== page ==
7. Remove Infested or Damaged Plant Parts
This is a step that is most beneficial after a thrip infestation has been dealt with. You do need to be careful, however. If you remove too much of the foliage while thrips are still present, they will move to the healthy leaves and completely destroy your plant.
8. Remove Plant Debris From Soil
Removing the very top layer of debris can be a good way to maintain a healthy garden, but it should be done sparingly. This layer is essential for soil to retain moisture, and taking it away will mean a less efficient ecosystem.
Unheard of in most home-grower circles 10 years ago, ladybugs are finally receiving the attention they deserve. These charming little fellows can be bought online (find them here) ready for release at home and are top-notch thrip hunters. They also love to feed on all sorts of insect pests and are safe for plants, pets, the family, and your home.
Ladybugs are also very affordable and are a real treat to release. The only downside is that they will move on once almost all of the thrips are gone, so they will not eradicate them, but that’s still a good tradeoff for them doing all of the work.
10. Sodium Bicarbonate
Baking soda (not baking powder) is an absolute powerhouse when it comes to natural, daily applications, and the garden is no different. A simple solution of sodium bicarbonate, eco-friendly dish soap, neem oil, and water is enough to kill thrips in all stages except for the eggs. This simply means that you will need to spray once a week until they disappear.
Use this recipe for creating your own thrip spray:
- ¼ gallon of water
- 2 teaspoons of sodium bicarbonate
- 1 teaspoon of neem oil (can be substituted with vegetable or olive oil)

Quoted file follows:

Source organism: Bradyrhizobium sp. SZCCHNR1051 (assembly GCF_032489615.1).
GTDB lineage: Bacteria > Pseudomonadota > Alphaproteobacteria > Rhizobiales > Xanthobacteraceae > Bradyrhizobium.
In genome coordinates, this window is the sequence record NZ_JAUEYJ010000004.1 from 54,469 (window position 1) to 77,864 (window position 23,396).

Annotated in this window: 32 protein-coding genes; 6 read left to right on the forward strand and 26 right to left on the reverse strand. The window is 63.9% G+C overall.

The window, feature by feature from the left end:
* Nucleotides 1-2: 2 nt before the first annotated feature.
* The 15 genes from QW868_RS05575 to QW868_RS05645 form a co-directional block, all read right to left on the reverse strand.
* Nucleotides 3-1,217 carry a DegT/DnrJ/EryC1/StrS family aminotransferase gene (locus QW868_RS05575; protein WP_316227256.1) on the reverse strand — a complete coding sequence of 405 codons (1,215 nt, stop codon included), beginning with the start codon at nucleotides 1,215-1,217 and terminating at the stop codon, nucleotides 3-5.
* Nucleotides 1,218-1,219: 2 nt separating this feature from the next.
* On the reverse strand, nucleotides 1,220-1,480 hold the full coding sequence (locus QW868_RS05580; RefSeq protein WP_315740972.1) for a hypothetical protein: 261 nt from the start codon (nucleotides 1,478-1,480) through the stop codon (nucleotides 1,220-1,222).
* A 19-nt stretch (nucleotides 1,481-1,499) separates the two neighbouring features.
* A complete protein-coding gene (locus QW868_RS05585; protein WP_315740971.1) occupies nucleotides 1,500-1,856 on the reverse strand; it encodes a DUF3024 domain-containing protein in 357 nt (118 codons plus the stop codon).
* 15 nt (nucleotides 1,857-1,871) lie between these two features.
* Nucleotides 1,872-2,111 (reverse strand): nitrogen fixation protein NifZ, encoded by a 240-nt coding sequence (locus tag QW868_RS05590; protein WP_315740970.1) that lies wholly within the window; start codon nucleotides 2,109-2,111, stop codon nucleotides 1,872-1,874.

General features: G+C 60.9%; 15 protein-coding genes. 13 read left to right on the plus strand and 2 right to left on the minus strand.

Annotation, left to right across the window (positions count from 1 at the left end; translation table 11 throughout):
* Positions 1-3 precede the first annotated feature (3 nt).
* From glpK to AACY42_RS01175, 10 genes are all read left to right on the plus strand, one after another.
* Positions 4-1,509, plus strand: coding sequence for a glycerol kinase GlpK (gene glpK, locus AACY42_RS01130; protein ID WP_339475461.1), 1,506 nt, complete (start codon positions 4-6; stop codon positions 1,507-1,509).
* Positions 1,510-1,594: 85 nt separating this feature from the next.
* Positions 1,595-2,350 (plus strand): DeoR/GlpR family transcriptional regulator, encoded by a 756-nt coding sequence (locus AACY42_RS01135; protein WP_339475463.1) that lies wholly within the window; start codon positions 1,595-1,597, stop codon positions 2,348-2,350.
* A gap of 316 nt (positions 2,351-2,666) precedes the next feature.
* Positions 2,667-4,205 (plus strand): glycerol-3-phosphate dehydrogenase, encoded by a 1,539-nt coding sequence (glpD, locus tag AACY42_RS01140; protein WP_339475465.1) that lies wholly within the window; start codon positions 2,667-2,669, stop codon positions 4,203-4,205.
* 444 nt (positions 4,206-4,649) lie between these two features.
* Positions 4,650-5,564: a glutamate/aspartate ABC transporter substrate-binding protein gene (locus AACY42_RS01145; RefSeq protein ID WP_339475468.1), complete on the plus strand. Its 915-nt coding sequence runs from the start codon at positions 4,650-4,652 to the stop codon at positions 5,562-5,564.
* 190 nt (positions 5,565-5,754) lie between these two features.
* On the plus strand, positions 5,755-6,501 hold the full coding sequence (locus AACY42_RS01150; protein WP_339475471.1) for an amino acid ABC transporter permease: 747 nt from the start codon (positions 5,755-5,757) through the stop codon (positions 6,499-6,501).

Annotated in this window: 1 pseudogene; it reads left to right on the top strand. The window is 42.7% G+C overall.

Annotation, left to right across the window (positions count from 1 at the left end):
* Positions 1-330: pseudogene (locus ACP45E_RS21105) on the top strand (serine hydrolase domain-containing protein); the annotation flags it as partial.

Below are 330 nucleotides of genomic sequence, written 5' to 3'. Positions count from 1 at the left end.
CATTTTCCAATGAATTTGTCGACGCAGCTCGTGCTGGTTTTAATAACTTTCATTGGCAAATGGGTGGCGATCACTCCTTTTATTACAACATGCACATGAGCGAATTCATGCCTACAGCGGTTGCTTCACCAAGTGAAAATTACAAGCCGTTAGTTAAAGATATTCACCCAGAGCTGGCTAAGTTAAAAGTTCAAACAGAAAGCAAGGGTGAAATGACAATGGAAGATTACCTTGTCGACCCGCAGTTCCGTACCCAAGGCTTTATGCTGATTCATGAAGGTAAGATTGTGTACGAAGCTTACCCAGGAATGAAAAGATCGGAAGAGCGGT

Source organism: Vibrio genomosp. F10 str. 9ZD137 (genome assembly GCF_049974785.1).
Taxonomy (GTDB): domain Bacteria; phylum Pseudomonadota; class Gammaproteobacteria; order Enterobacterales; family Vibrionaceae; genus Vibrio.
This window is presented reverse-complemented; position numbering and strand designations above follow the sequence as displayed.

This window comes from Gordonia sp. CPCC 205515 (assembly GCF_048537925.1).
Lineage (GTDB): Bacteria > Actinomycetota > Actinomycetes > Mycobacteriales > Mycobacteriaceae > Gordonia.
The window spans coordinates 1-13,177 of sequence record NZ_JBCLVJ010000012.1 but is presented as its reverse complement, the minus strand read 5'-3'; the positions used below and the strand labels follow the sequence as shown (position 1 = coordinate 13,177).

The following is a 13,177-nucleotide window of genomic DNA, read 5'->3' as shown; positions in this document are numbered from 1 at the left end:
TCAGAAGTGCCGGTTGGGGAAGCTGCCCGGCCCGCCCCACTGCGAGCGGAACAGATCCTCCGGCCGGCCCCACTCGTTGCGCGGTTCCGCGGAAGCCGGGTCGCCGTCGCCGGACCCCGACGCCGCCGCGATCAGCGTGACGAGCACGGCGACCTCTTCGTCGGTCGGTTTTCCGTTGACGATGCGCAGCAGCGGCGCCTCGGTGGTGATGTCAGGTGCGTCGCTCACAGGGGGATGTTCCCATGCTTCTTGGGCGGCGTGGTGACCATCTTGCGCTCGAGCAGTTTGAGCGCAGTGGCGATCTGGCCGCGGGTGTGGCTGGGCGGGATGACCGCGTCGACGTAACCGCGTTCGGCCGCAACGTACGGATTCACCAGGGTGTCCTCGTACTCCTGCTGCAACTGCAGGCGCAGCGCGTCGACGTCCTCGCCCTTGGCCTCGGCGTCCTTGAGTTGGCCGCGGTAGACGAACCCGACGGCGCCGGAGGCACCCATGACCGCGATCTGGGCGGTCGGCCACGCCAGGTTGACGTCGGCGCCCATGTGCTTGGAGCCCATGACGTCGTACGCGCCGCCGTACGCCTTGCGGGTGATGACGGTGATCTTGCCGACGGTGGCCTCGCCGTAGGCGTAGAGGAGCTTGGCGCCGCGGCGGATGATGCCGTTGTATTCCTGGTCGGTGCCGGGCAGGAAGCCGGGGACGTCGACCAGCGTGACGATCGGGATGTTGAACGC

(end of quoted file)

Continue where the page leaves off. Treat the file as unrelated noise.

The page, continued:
- ½ teaspoon of eco-friendly dishwashing soap
How To Prevent Thrips
Thrips are the result of a natural process. They are insects looking for food, and they just happened to land on your patch. Oftentimes, there are no preventative measures that you can put in place. Your best bet is to raise healthy plants so that if an attack does occur, your plants will recover quickly.
Adding plant diversity and habitat for animals and insects is also a great way to slow or prevent any pest infestation in your garden.
Thrips in the garden can be a concerning discovery, but it is not a reason to panic. The solutions we have outlined are sure to help you control and even eradicate plant-eating thrips.
Sprays that immediately kill thrips, like dish soap, neem oil, pyrethrin, and sodium bicarbonate, should be applied weekly to control thrips. Alternative methods, like releasing ladybugs, can be used in conjunction with these methods.
With the solutions outlined, you can definitely keep thrips within manageable levels so that your basil continues to grow and provide you with lots of fresh, tasty leaves.